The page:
Constant BSoD after having installed some RAM and an SSD. — Micro Center

Constant BSoD after having installed some RAM and an SSD.

Ever since I installed some RAM (16bg: x2 8g sticks) and a new SSD (Samsung Evo 1TB), I've gotten consistent BSoD. I'm ran memory tests, ran disk checks, replaced the ram (wanted to replace the SSD if it had a bad sector, but I didn't get the warranty on that and was past the return date policy), did a clean install of windows 10,  even took apart my pc and re-seated and disconnecting and reconnecting all my cables. I'm at the point that I might have to just take it in and have someone diagnose it because I'm at my wits end. If anyone can offer any other fixes or solutions, I'm open to any ideas.

Comments

  • TSMikeWTSMikeW admin
    We can certainly provide some advice, but we'll need more information. Please list the BSOD's you're seeing. Also, is the EVO NVME or SATA SSD? Could you also tell us what kind of RAM you have, mainly the frequency, timings and voltage. Also, what is the RAM actually running at? How frequent are the BSOD's? Do they only happen under load, or are they random?

  • The EVO is SATA, Ripjaws 4 x 8g sticks of ram (DDR4, 3200MHz, CL16-18-18-38, 1.35v)
    They seem to happen after running my computer under a heavy load, and when it does happen, my system has them back to back. Sometimes I can have my computer running all day without a hitch. Other days, I run for maybe 4-5 hours, and then it crashes, and it does sometimes it does it back to back and I just have to wait for it to stabilize.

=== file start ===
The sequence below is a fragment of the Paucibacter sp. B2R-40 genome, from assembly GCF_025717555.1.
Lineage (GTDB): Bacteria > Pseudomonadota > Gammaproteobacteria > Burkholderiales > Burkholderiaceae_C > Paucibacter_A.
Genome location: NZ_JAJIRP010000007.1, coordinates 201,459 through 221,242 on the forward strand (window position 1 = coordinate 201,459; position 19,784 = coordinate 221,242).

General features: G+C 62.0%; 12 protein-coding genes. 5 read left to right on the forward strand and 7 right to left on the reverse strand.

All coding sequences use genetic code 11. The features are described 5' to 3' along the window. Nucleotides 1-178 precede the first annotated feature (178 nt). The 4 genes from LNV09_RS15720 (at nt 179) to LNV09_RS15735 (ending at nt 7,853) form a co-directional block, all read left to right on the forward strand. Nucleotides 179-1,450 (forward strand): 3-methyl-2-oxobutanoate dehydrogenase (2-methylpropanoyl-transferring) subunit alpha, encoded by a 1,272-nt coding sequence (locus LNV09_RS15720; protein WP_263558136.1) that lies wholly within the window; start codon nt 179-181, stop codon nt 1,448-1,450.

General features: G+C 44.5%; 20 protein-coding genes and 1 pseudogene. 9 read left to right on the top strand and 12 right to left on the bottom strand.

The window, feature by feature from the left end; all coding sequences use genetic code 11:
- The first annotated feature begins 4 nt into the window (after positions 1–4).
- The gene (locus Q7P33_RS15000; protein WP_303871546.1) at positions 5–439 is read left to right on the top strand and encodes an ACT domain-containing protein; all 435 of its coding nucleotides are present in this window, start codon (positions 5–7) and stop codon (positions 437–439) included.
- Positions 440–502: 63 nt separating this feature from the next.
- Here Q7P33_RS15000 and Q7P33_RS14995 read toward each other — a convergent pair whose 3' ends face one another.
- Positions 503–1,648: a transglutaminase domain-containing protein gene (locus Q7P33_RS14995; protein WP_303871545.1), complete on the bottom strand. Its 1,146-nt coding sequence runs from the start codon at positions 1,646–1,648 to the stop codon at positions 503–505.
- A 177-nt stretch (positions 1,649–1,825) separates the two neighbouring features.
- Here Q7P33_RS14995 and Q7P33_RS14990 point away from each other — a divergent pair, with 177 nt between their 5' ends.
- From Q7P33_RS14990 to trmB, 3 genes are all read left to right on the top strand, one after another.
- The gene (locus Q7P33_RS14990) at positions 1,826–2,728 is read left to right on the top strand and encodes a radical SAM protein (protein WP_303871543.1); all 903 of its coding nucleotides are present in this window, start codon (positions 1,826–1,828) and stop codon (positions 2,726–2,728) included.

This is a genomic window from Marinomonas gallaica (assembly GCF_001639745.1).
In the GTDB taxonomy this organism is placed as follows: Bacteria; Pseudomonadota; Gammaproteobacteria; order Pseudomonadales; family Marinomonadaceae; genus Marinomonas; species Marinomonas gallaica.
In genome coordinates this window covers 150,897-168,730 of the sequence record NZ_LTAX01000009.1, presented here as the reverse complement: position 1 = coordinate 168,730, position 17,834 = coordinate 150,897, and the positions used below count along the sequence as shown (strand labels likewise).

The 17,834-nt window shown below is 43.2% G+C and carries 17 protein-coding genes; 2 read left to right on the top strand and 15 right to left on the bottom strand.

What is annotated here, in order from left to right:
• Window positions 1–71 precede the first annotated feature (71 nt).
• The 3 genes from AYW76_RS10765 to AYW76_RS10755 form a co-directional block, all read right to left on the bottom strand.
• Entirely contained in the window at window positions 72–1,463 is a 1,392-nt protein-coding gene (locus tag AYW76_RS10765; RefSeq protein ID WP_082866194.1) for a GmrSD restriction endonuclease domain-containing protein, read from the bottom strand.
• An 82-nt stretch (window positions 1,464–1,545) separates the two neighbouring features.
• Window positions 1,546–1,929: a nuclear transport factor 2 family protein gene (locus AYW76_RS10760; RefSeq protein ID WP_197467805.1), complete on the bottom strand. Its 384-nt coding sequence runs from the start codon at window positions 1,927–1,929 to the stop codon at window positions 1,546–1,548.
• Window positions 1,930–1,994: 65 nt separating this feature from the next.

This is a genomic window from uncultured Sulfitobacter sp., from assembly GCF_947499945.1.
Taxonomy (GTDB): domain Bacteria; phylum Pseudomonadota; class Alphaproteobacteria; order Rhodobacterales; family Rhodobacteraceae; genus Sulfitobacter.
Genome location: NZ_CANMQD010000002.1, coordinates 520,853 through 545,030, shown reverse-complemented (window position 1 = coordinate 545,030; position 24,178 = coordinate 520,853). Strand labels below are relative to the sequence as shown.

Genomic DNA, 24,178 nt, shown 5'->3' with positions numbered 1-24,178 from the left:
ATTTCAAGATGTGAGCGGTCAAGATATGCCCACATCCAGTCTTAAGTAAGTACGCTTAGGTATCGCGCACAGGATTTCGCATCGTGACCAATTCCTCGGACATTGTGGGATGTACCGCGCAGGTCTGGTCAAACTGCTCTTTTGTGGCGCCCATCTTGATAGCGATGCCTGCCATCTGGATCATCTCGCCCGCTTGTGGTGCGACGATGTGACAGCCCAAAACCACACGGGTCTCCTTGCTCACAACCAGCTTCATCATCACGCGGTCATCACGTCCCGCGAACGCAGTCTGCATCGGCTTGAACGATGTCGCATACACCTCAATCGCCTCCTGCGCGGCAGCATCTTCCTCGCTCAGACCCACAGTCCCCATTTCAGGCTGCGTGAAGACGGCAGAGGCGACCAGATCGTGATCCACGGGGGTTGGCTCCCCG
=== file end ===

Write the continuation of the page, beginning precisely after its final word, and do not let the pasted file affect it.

• The EVO is SATA, Ripjaws 4 x 8g sticks of ram (DDR4, 3200MHz, CL16-18-18-38, 1.35v)
    They seem to happen after running my computer under a heavy load, and when it does happen, my system has them back to back. Sometimes I can have my computer running all day without a hitch. Other days, I run for maybe 4-5 hours, and then it crashes, and it does sometimes it does it back to back and I just have to wait for it to stabilize.
    Are you manually underclocking and lowering the timings? The CPU-Z screenshot you attached is showing what appears to be 1866mhz C13-13-13-31-44-2T despite listing 32GB of DDR4. Can you confirm if the memory you added is identical to the memory that was originally installed? This means identical part numbers, not just identical timings and frequency. While you might have matching frequency and primary timings, memory manufacturers often source their memory from multiple vendors such as Samsung, Micron and SK Hynix. Mixing these IC's can lead to instability depending on what secondary and tertiary timings they prefer.

    I would recommend clearing CMOS and loading BIOS defaults and see if the memory is stable at stock clock speeds. From there, load your XMP profile and try again. Make sure when you load XMP that the memory is running at its advertised speeds, not 1866 C13. 

  • So I looked into the bios, and my CPU was actually under clocking my RAM. I changed the XMP profile, although it's still being under clocked, my system seems stable. I haven't had a BSoD in two days, which is better than how it was, which was my computer at least crashing once a day. CPU-Z is still giving me the same results about my memory. I don't know what to do about stabilizing my memory so that it's not being under clocked.
  • Sometimes you'll get two XMP profiles. The one listed on the stick, DDR4 3200, [email protected] is the first profile. It looks like you also had a low latency profile, which is the DDR4-1866, 13-13-13-31 that you're running. This is typically a second profile. make sure it's running profile 1 and see if you can run at the rated DDR4-3200 profile without issue.
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